Ask any florist what is most in demand on Valentine’s Day and you will most likely get the same reply. “Red roses,” said Claudia Narvaez, an employee of Barone’s Westlakes Balloons and Gifts in Hollister. “It feels great to receive them, to have something special like that sent to you. Delivering a gift that shows love is a huge part of our business.”
Delivering the flowers, though, is the easy part. Valentine’s Day and Mothers Day are the two busiest events for florists, and it takes weeks of preparation to meet the rush of orders.
“We have to get all our vases in, our stuffed animals and chocolate, our balloons,” said Covina Hensley, manager of Expressions Floral in Hollister. “All the things we are going to need to take care of our customers.”
Getting enough flowers to meet the demand presents its own set of issues this year.
“We put our orders in ahead of time,” Hensley said, “All of our flowers are top quality. We get them from other countries. Some come from Hawaii, and we use about 10 or 12 local growers. But it is a little crazy right now and the growers have had some problems—some have lost half their crops because of the recent rains. So unfortunately prices have gone up.”
Once the flowers arrive, they must be carefully tended and preserved.
“We have to cut them in a certain way and then add flower food to their water,” Hensley said, “Some flowers have to stay out so they can open a little more, others go straight into the cooler. Some flowers, like temperamental orchids and tropical flowers, all have to be left out. There is a lot that goes into taking care of these flowers before they even reach somebody’s house.”
While Hensley agrees that “roses, red roses” are the most popular item, she has had some more unusual requests from customers.
“Sometimes people request black roses,” she said. “We try to steer away from them because black roses really don’t exist except in Australia. And they are very hard to get. We can dye them but it takes away from the lifespan of the roses. Black roses are beautiful roses, but there are so many other colors of roses to choose from.”
Jeanette Melita, owner of Moments Flower Shop in Hollister, looked forward to a busy week ahead of Feb. 14.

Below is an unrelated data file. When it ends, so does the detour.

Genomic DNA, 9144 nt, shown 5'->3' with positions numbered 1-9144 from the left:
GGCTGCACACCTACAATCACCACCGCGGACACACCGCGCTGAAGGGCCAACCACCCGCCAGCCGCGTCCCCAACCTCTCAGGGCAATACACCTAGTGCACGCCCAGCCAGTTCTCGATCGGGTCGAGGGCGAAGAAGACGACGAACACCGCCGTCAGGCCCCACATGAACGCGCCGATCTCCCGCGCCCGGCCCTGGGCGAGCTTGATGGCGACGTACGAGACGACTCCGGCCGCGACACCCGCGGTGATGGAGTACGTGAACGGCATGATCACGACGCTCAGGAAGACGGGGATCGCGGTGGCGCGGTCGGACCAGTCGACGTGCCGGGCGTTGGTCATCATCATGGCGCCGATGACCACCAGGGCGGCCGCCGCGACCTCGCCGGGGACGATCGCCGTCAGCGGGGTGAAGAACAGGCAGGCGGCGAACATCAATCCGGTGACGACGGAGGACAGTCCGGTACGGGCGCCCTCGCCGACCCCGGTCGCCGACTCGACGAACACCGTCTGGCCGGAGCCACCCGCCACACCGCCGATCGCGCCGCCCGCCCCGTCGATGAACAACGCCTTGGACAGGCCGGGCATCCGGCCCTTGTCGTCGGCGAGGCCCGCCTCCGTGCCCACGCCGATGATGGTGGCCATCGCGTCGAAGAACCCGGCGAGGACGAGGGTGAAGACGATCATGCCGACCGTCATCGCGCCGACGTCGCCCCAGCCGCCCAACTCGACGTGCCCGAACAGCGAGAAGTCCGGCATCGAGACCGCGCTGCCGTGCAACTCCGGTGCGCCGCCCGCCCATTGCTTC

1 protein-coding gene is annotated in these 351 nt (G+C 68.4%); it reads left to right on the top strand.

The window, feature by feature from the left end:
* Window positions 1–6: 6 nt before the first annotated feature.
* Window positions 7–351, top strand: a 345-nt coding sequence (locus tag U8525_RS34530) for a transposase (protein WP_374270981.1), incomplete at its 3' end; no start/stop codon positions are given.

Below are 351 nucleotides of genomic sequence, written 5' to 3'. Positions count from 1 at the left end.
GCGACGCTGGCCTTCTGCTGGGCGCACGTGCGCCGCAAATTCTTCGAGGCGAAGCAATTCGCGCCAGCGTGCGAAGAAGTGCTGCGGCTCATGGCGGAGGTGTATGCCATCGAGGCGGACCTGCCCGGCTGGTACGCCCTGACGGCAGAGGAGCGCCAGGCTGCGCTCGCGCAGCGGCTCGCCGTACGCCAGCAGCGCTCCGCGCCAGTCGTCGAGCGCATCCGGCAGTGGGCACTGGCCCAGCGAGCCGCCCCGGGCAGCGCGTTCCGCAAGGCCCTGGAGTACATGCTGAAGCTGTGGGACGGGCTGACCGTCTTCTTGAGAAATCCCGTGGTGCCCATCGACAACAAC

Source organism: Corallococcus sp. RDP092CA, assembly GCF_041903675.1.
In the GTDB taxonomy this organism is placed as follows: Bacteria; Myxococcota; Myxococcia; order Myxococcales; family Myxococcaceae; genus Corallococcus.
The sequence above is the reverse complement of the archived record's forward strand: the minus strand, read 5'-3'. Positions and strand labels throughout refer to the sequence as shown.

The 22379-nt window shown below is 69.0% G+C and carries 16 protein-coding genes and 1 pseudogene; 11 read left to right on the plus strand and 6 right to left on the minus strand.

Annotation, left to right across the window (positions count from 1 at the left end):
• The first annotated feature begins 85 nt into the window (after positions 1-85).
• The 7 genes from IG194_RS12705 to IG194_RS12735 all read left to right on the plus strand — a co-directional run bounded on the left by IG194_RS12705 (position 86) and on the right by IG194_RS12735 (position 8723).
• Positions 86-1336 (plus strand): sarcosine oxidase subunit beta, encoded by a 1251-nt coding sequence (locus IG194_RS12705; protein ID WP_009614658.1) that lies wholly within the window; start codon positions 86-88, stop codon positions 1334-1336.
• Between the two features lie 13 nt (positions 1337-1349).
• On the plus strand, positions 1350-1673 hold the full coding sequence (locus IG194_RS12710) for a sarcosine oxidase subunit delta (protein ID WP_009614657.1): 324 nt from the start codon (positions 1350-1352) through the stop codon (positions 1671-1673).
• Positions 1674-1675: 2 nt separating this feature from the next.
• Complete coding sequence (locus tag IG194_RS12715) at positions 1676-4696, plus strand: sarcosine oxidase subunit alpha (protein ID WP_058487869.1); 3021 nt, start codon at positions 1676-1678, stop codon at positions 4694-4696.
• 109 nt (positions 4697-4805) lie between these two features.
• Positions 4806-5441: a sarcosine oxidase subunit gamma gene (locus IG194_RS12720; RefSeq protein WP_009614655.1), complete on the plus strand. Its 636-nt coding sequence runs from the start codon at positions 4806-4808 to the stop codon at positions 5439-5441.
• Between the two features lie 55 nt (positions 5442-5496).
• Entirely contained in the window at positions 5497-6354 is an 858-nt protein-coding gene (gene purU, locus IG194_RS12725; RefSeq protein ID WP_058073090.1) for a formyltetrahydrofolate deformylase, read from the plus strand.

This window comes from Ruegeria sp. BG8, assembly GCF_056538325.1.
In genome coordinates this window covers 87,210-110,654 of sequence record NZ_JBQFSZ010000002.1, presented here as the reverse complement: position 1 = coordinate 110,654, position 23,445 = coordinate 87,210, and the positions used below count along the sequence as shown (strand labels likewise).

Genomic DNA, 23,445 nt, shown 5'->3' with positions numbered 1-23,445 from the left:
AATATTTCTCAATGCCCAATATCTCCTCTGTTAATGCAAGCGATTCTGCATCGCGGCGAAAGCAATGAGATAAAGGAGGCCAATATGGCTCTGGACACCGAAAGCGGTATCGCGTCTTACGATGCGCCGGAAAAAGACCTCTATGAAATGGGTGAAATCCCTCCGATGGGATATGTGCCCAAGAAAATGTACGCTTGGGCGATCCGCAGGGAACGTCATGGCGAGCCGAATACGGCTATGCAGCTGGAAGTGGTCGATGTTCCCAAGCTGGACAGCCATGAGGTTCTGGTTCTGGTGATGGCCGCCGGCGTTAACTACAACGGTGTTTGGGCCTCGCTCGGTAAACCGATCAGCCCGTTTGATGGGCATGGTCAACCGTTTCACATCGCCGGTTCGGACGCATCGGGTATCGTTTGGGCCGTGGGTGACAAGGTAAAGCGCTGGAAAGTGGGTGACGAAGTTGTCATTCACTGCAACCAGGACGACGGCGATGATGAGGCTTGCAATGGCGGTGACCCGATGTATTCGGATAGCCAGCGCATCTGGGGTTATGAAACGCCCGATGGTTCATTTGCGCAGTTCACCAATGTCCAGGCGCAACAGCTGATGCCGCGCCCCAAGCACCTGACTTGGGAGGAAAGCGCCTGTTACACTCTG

“Valentine’s Day is always a lot of last-minute orders, with everyone scrambling to get flowers for their wives so they know they love them,” Melita said. “This year is hard to gauge, but we have a lot of people buying more flowers because of COVID, with people really wanting to show people they are thinking of them. I don’t know what the connection is between love and flowers, but whoever thought of that, thank you!”
Roses are not in season at the moment, which leaves Melita importing them from Ecuador and other distant lands. But she also likes to add a few unusual flowers to her creations.
“Guys don’t know beyond roses,” she said. “So I like to mix in things like sunflowers and kale flowers and things people have never seen in arrangements.”
Several local florists are also working with restaurants this Valentine’s Day, providing bouquets to go along with prepared lunches or dinners.
Amanda Seely, owner of Laughin’ Gal Floral in Aromas, is doing a collaboration with Inaka Japanese Restaurant in San Juan Bautista. She draws her arrangements from her own flower farm, which covers three and a half acres.
“I am a botanist by trade, but I turned farmer and florist about 12 years ago,” Seely said. “I grow a mix of perennials and annuals. I integrate medicinals, proteas, lavender, traditional garden roses, and some more obscure things.”
The wide range of flowers Seely grows gives her both flexibility and creativity in what she uses for her arrangements. When she talks about flowers that say “love” to her, they are Leucojum (snowflakes) and Hellebore rather than the usual flower shop offerings.
“I am not the florist to come to if you want a basic red rose bouquet,” Seely said. “I am a non-traditional flower grower and designer. Right now, in the place of roses, I am using seasonal flowers like ranunculus, anemone, narcissus. Poppies are wonderful. I grow Icelandic poppies, oriental poppies, Asiatic poppies, French poppies. There are many more—you are dealing with a botanist, so it is a very long list.”
This Valentine’s Day, Lolla in San Juan Bautista is collaborating on a charcuterie board and flower special with two of her employees, Maya Dizon and Christina De La Cruz, who together own Sweetheart Bouquets.
“We just got started in August of last year,” Dizon said. “We both had this random idea of creating arrangements and it finally happened. It is super fun to create bouquets and put together pieces that can create life in a space. And flowers symbolize somebody’s love for you and appreciation for you.”
For Hensley, a gift of flowers is even more important this Valentine’s Day as people are facing the continued stresses and isolation of the COVID-19 pandemic.
“When you are in this situation with COVID,” Hensley said, “and your loved one maybe is not with you, just having something that reminds you somebody is thinking of you is heartwarming. Right now there is a lot of depression out there and these flowers brighten up someone’s day, always.”
San Benito County Florists
Barone’s Westlakes Balloons and Gifts
191 San Felipe Road. Suite J, Hollister
50 San Benito Street, Hollister
Laughin’ Gal Floral
19211 Pioneer Place, Aromas
Moments Flower Shop
575 Monterey Street, Hollister
San Juan Bautista
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